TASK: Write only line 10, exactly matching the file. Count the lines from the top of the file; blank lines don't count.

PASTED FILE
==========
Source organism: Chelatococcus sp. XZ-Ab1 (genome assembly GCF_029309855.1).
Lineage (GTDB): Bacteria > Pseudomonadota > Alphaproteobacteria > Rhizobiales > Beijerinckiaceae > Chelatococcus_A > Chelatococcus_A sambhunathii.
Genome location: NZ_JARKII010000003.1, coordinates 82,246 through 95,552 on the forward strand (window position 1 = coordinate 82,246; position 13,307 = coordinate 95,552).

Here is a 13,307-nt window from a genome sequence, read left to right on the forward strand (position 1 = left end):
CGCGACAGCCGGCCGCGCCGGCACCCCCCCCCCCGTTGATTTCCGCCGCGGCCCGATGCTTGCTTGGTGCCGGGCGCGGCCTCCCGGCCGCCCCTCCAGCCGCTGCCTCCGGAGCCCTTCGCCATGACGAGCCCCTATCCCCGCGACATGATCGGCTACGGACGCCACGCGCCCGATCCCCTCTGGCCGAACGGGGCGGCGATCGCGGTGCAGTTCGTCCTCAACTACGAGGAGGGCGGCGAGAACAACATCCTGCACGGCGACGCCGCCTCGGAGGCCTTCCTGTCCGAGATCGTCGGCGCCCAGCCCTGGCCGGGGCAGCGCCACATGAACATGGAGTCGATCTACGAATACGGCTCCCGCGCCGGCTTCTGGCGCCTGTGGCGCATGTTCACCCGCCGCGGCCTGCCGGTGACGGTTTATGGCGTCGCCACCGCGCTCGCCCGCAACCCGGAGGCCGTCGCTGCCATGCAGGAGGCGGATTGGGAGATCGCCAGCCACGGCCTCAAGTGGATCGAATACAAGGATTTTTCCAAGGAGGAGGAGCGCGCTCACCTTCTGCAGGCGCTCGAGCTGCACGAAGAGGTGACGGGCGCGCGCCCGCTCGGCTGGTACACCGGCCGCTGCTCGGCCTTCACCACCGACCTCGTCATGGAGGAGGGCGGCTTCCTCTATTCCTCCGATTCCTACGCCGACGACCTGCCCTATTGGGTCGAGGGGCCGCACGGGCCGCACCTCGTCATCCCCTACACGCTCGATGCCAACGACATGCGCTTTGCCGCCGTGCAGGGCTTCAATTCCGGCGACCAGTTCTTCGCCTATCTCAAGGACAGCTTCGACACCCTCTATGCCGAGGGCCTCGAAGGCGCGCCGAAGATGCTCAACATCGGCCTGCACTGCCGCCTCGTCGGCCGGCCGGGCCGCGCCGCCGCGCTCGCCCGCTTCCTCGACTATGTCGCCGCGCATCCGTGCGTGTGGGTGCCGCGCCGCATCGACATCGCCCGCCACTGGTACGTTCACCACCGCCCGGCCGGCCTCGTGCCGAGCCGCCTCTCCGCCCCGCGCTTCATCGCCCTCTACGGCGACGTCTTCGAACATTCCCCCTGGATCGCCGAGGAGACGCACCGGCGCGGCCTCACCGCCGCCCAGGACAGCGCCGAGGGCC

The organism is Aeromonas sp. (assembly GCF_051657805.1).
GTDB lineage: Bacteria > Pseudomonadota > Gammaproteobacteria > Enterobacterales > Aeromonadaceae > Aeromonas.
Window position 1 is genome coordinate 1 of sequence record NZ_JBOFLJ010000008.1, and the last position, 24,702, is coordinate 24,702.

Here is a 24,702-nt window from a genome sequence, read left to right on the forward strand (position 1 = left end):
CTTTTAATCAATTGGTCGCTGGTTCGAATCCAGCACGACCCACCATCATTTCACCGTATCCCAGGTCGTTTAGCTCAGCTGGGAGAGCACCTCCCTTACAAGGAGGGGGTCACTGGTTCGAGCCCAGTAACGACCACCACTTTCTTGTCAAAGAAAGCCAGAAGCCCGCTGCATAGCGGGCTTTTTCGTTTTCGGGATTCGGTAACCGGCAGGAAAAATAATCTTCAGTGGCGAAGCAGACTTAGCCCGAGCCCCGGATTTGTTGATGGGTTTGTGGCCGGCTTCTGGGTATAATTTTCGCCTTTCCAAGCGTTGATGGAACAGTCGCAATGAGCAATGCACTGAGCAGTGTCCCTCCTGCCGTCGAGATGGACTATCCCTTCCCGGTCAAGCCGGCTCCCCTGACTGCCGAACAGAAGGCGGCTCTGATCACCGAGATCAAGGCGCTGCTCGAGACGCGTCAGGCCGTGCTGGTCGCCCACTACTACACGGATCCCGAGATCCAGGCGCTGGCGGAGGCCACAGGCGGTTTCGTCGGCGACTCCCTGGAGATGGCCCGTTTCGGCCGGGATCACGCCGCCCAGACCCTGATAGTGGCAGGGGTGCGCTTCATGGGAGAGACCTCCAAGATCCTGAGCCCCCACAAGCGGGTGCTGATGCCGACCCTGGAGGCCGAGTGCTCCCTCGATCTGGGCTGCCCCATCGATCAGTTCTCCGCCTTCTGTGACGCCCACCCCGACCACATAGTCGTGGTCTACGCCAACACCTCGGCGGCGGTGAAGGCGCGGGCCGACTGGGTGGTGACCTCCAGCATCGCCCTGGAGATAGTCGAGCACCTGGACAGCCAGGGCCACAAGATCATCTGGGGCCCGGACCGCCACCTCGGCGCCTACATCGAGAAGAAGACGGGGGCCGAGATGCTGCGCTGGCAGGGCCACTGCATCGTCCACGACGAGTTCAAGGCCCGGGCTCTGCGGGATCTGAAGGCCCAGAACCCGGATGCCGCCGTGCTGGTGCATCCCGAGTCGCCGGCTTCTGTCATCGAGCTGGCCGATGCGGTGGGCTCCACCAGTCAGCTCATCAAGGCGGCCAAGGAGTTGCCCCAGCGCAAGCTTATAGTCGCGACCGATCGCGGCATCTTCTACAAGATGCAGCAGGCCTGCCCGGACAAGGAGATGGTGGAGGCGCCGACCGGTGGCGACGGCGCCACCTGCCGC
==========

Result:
CTTTTAATCAATTGGTCGCTGGTTCGAATCCAGCACGACCCACCATCATTTCACCGTATCCCAGGTCGTTTAGCTCAGCTGGGAGAGCACCTCCCTTACAAGGAGGGGGTCACTGGTTCGAGCCCAGTAACGACCACCACTTTCTTGTCAAAGAAAGCCAGAAGCCCGCTGCATAGCGGGCTTTTTCGTTTTCGGGATTCGGTAACCGGCAGGAAAAATAATCTTCAGTGGCGAAGCAGACTTAGCCCGAGCCCCGGATTTGTTGATGGGTTTGTGGCCGGCTTCTGGGTATAATTTTCGCCTTTCCAAGCGTTGATGGAACAGTCGCAATGAGCAATGCACTGAGCAGTGTCCCTCCTGCCGTCGAGATGGACTATCCCTTCCCGGTCAAGCCGGCTCCCCTGACTGCCGAACAGAAGGCGGCTCTGATCACCGAGATCAAGGCGCTGCTCGAGACGCGTCAGGCCGTGCTGGTCGCCCACTACTACACGGATCCCGAGATCCAGGCGCTGGCGGAGGCCACAGGCGGTTTCGTCGGCGACTCCCTGGAGATGGCCCGTTTCGGCCGGGATCACGCCGCCCAGACCCTGATAGTGGCAGGGGTGCGCTTCATGGGAGAGACCTCCAAGATCCTGAGCCCCCACAAGCGGGTGCTGATGCCGACCCTGGAGGCCGAGTGCTCCCTCGATCTGGGCTGCCCCATCGATCAGTTCTCCGCCTTCTGTGACGCCCACCCCGACCACATAGTCGTGGTCTACGCCAACACCTCGGCGGCGGTGAAGGCGCGGGCCGACTGGGTGGTGACCTCCAGCATCGCCCTGGAGATAGTCGAGCACCTGGACAGCCAGGGCCACAAGATCATCTGGGGCCCGGACCGCCACCTCGGCGCCTACATCGAGAAGAAGACGGGGGCCGAGATGCTGCGCTGGCAGGGCCACTGCATCGTCCACGACGAGTTCAAGGCCCGGGCTCTGCGGGATCTGAAGGCCCAGAACCCGGATGCCGCCGTGCTGGTGCATCCCGAGTCGCCGGCTTCTGTCATCGAGCTGGCCGATGCGGTGGGCTCCACCAGTCAGCTCATCAAGGCGGCCAAGGAGTTGCCCCAGCGCAAGCTTATAGTCGCGACCGATCGCGGCATCTTCTACAAGATGCAGCAGGCCTGCCCGGACAAGGAGATGGTGGAGGCGCCGACCGGTGGCGACGGCGCCACCTGCCGC